Let's face it. He's that guy that always rolled 20s on his neutral evil rogue from behind his own screen even though he wasn't the dungeon master. He's the type of guy that would argue that surprise when you ambush your own party members should grant you both crit and and an attack advantage.
posted by Talez at 11:48 AM on April 25, 2016 [5 favorites]


> ... all the male politicians talking about how it's ONLY GENDER SEGREGATION LAWS that keeps them from going into women's bathrooms ....

It reminds me of the social phobias from the Reagan era, specifically those against drug use, and, surprisingly, homosexuality. You'd hear conservatives saying that if the government didn't prohibit it, people would just spend all their time doing drugs and not working, or being gay and not producing children. It seemed to reflect a world view where the universe was just filled to overflowing with lascivious temptation, and it was only the strong arm of the law that prevented John Q. Public from going all J.-K. Huysmans. I found it very perplexing.
posted by benito.strauss at 11:50 AM on April 25, 2016 [6 favorites]


He's that guy that always rolled 20s on his neutral evil rogue from behind his own screen even though he wasn't the dungeon master.

So, he's a 2E guy. Interesting.
posted by Chrysostom at 12:28 PM on April 25, 2016


You'd hear conservatives saying that if the government didn't prohibit it, people would just spend all their time doing drugs and not working, or being gay and not producing children. It seemed to reflect a world view where the universe was just filled to overflowing with lascivious temptation, and it was only the strong arm of the law that prevented John Q. Public from going all J.-K. Huysmans. I found it very perplexing.

People tend to think that other people are like themselves.
posted by Etrigan at 12:36 PM on April 25, 2016 [4 favorites]


Cruz is the kind of guy who'd try to rules lawyer you out of a party wipe by citing some obscure bullshit from Unearthed Arcana, even though you're playing 2E

Trump is the guy who plays a paladin, insists he rolled the stats naturally, and stonewalls your arguments that his indiscriminate slaughter of kobolds and lying to NPCs is breaking alignment

Kasich plays a fighter with prerolled stats and just kind of goes along with things until this one time where he just cold murders an NPC that was supposed to be friendly and you all kind of wonder wtf is up with that guy under the surface

Sanders is a druid who spends half an hour talking the party out of raiding a wild animal den full of awesome treasure that you can see, it's right there, because that's what his character would do and he's not compromising his character's principles thank you very much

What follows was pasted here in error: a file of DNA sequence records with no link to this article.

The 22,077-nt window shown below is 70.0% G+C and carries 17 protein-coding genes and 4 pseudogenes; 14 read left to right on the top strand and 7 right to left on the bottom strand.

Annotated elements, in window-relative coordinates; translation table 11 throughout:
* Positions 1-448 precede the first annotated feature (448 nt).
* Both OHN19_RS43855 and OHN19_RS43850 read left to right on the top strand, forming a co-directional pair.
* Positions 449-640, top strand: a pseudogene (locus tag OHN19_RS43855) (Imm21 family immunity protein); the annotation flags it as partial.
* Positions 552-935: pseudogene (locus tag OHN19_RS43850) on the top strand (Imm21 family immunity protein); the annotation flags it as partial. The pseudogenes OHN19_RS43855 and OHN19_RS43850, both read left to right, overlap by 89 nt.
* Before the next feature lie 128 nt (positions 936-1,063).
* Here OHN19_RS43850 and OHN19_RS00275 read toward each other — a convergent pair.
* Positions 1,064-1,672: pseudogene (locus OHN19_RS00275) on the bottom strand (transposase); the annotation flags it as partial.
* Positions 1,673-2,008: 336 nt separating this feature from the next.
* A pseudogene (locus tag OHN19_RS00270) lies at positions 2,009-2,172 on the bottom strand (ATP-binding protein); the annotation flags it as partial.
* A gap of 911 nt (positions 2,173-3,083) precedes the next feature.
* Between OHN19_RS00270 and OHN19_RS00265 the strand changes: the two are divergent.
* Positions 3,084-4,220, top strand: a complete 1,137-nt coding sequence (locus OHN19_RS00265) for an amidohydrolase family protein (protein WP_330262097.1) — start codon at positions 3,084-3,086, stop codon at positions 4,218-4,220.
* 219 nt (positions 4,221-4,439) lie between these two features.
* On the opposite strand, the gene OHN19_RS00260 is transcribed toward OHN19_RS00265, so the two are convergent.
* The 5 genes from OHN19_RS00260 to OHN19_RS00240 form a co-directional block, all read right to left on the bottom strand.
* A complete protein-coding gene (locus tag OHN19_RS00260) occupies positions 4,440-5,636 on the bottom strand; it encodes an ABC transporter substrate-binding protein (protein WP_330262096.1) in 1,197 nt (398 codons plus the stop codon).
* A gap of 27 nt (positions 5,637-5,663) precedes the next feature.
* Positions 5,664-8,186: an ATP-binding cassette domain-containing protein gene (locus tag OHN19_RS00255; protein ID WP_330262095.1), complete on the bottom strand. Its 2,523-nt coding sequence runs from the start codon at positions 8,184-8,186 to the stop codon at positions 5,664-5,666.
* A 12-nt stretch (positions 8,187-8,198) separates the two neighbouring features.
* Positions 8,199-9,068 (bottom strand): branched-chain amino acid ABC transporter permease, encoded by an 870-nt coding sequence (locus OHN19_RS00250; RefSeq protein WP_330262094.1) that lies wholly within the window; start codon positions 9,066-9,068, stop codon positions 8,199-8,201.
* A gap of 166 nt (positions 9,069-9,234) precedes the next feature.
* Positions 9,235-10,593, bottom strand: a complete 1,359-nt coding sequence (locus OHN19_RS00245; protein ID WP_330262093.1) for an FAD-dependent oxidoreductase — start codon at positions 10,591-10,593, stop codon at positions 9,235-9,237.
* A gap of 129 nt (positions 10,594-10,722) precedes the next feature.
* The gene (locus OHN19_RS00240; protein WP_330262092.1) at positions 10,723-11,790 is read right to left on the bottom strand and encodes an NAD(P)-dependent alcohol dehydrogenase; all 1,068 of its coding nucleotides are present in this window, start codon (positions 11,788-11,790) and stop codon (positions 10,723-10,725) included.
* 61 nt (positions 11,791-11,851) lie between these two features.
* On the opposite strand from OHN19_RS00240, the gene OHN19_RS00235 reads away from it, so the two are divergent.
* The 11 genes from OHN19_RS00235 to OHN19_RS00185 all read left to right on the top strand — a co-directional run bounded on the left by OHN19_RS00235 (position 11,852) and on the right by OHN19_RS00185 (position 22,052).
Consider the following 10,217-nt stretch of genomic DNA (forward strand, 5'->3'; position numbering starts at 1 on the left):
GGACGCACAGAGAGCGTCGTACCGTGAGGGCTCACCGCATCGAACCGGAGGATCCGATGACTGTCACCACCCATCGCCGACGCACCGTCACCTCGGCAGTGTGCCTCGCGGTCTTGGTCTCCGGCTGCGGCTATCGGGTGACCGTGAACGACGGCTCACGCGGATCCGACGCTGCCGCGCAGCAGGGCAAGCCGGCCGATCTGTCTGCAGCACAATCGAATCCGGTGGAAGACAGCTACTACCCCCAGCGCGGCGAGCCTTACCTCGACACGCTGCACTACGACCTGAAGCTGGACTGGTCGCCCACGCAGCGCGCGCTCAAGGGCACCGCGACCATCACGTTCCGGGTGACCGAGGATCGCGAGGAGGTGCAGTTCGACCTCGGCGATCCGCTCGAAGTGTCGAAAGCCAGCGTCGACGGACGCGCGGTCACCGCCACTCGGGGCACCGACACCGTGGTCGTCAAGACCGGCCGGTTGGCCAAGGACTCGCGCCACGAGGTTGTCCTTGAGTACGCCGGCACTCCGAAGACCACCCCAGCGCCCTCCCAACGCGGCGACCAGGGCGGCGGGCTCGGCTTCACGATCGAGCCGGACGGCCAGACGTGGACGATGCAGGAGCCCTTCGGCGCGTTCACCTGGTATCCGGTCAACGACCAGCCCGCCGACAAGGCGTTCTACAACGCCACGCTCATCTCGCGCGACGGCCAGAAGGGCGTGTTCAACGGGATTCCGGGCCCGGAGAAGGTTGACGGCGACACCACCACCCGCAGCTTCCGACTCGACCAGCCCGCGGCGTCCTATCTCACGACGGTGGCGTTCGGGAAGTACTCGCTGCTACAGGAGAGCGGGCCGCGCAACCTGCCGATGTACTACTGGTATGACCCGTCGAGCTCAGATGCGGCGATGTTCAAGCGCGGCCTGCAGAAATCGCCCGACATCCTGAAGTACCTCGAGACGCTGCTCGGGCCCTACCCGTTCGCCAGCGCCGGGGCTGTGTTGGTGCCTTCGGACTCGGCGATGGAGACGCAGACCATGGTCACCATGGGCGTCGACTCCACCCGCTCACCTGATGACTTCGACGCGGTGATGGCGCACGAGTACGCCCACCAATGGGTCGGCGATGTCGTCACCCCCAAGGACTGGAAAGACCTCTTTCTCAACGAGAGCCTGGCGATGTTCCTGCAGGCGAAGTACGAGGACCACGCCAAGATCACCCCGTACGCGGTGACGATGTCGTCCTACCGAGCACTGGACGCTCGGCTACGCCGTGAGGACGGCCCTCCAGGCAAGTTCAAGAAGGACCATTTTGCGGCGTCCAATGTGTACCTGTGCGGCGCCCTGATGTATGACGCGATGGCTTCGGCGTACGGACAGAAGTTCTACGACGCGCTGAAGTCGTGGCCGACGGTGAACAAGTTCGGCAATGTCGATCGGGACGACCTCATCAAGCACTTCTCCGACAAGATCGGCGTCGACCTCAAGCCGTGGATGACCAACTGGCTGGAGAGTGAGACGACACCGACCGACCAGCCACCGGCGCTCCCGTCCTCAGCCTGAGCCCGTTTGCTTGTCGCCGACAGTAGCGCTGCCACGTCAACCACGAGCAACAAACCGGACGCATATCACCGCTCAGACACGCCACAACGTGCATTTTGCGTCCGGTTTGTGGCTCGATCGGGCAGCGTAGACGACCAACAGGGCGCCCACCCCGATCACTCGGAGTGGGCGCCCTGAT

Clinton rolls a cleric because the party needed a healer and she's a team player gosh darn it and okay maybe she didn't actually have enough spell slots to cast that last Cure Light Wounds but are we really gonna call her on it?
posted by prize bull octorok at 12:41 PM on April 25, 2016 [8 favorites]


it was only the strong arm of the law that prevented John Q. Public from going all J.-K. Huysmans.

This made me actually lol, hard, and now I'm questioning the life choices that have lead to Huysmans references being my source of unexpected lunchtime levity.
posted by a box and a stick and a string and a bear at 12:44 PM on April 25, 2016 [1 favorite]


Sanders is a druid who spends half an hour talking the party out of raiding a wild animal den full of awesome treasure that you can see, it's right there, because that's what his character would do and he's not compromising his character's principles thank you very much

I see Sanders as the cleric bitching they're raiding this wild animal den when we all know the people of Overton are poor because of the money going to the dragon in that cave and SRSLY WHY ARE WE NOT GOING AFTER THE DRAGON LOOK I CAN LEAD THE TEAM WAIT WHAT DO YOU MEAN WE NEED A LARGER PARTY WE WILL GET PEOPLE AS WE GO AND AGAIN WE WILL GO IN THROUGH THE FRONT DOOR NOT THROUGH THAT BACK ENTRANCE BECAUSE THAT HALFLING WORKS FOR THE DRAGON CABAL

Clinton rolls a cleric because the party needed a healer and she's a team player gosh darn it and okay maybe she didn't actually have enough spell slots to cast that last Cure Light Wounds but are we really gonna call her on it?

On said party, Clinton manages to heal the party but gets criticized for not using her defense spells to help the party. When the dragon makes another pass she burns her mana on her defense spells but half the party is stunned and she gets criticized for not healing the party. Later, Bernie the Druid insists that Clinton The Cleric is unqualified for the role of medic. During the ensuing argument, Cruz backstabs everyone on "natural" 20s and then INSISTS he didn't break alignment THIS TIME come on I wouldn't do that but you know who would? points at Ben Carson, who is asleep at the table having been bored to death because no one asks the Bard to do jack.
posted by dw at 12:55 PM on April 25, 2016 [11 favorites]


meanwhile Marco Rubio, whose ill-conceived minmaxing strategy left him with high CHA but middling scores in his primary stats, got wiped out early in the campaign after an encounter with an ogre (who now follows the paladin around like a sad lapdog as the result of a well-played Charm Monster scroll), is in the other room playing Nintendo alone